Let’s start with a truth. Much of what passes for debate about health care amounts to nothing more than pundits and people shouting slogans at each other. Their talking points could not pass muster in a high school debate class, where one is required to build a case based on research, genuine engagement with the other person’s position and careful argument.

Americans in general ought to expect and demand something better. If our republic is to thrive, we need serious elected and unelected leaders to undertake the hard work of genuine debate.

Of course, we can’t lay all the blame on politicians, pundits and others. Frankly, we bear heavy responsibility. Our unwillingness to read or listen to lengthy presentations on weighty subjects hamstrings debate and consideration. A long-term acquaintance of mine sums up the tendency with one of his favorite truisms: “I don’t read anything longer than a one-page document or listen to anyone talk about anything for more than five minutes.”

The health-care challenge involves all economic classes, all races, the insurance industry, the health care industry, medical professionals, national finances and classic questions about the role of the federal government. No page-long summary, one-minute sound bite or even gut-level reaction to a poll question is sufficient to the task at hand. If we want to find our way to a workable answer, we must dig in and do our homework.

Being a Christian complicates the matter. Christians in the United States fall into various camps with regard to economics, political affiliations, philosophies and experience with the current health care system. Yet we share a common commitment to Jesus, in whom we seek to center our lives.

At our best, we hope our center informs and shapes our attitudes and actions. Obviously, we fail to make the connection quite often. Even a cursory glance at Christian history is enough to keep us humble.

Still we must try. When I attempt to allow my Jesus-Center to influence my take on health-care reform in the United States, I find myself drawn to a few core conclusions.

  • I am to pray and act for the well-being of all others. Among other things, this suggests I am not to seek to protect only myself or those like me but instead to be willing to run some risk and make some sacrifices for the sake of other women and men. To put it another way, I am my brother’s and sister’s keeper, and if I understand Jesus rightly, all persons are my brothers and sisters. When I translate the sentiment into policy, I become more comfortable with the idea that some challenges require the wisdom and resources of the entire nation. While I may not yet discern the particulars, I accept that any solution must work for all of us.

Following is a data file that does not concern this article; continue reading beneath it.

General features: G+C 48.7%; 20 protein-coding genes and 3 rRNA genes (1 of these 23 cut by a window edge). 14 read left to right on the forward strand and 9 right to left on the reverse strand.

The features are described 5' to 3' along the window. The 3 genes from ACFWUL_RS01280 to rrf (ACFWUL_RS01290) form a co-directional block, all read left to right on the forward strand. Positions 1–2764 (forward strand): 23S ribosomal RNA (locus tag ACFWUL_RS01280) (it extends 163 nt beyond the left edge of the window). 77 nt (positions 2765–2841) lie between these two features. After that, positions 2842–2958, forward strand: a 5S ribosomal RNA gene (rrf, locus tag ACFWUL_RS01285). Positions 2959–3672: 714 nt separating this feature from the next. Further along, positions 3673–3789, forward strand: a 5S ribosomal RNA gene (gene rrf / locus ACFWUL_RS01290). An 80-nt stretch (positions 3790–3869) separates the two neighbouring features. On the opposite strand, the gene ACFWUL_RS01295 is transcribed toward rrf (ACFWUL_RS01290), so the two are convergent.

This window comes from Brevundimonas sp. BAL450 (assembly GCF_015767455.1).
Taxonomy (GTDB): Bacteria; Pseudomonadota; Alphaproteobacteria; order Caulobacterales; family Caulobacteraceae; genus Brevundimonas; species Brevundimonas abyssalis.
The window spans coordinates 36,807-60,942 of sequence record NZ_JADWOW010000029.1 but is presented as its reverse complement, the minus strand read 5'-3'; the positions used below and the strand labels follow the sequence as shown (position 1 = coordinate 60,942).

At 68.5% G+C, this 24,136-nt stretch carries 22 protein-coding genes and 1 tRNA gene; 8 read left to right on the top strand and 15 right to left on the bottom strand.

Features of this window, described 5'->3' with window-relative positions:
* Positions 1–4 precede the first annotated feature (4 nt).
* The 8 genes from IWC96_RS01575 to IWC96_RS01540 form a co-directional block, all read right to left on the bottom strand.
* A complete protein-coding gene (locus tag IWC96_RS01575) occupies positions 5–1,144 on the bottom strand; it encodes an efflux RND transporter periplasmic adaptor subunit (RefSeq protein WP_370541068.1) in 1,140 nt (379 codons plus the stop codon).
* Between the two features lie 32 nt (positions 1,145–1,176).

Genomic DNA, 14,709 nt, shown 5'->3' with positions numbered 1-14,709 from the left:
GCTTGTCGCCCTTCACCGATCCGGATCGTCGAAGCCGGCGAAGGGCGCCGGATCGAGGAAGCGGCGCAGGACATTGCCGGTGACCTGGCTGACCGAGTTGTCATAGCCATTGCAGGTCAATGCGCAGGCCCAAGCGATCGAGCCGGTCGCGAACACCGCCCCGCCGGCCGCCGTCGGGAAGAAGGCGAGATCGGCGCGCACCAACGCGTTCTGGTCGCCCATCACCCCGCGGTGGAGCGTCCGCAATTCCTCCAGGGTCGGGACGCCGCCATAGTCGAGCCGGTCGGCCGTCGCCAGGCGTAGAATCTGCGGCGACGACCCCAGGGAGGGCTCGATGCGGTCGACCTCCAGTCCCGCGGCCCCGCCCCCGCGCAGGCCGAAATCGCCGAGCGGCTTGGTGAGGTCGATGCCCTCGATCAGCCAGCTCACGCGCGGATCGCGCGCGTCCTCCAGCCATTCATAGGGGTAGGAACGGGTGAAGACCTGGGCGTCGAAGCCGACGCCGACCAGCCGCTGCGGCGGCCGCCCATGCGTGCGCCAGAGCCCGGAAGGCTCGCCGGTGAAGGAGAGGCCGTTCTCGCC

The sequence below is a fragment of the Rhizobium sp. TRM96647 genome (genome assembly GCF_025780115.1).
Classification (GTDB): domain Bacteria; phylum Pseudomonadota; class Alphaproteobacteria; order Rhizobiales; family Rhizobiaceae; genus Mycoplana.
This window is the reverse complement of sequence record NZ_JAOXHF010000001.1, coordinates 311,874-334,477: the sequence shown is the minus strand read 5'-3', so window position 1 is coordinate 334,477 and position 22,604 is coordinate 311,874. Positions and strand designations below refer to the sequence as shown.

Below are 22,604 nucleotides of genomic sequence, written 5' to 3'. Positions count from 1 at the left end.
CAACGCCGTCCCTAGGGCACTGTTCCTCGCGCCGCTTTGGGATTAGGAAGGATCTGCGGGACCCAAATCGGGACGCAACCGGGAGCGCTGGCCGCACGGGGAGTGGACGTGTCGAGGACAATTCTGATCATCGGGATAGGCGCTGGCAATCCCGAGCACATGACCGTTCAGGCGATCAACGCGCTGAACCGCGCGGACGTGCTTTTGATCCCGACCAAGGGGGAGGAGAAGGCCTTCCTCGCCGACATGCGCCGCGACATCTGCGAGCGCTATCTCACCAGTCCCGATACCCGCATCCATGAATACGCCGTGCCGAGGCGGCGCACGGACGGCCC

• I am to seek and speak the truth. We Americans have become far too tolerant of lies told to advance an agenda. I’m afraid we’ve also become far too willing to accept and use lies ourselves, especially if we think a lie will help us “win.” I cannot imagine Jesus condoning the use of a lie for any purpose. Can you? If Christians are to play their proper role in the current debate, we must once again become people who seek and speak truth.
  • I must lay aside all hatred. A while ago, a Christian woman said to me, “I don’t want any of my money going to help those people.” Whoever “those people” might have been to her, she despised them. Take a little self-test. Use her phrase (“I don’t want any of my money going to help those people”) and try inserting a specific term in place of “those.” Try inserting terms like “poor,” “black,” “Hispanic,” “unemployed,” “liberal,” “conservative,” “pregnant out of wedlock” and the like. Keep doing so until you find a term that makes your blood boil. That’s when you will have identified the group of people Jesus calls you to stop hating. Jesus forbids his followers to hate or to allow hatred to govern their life in the world.

Pray and act for the well-being of all others. Seek and speak the truth. Lay aside all hatred. If we Christians follow these Jesus-centered guidelines, we may yet make a positive contribution to the national debate on health care.

Mike Smith is pastor of First Baptist Church in Murfreesboro, Tenn. He blogs at Thinking Out Loud: A Christian’s Reflections.

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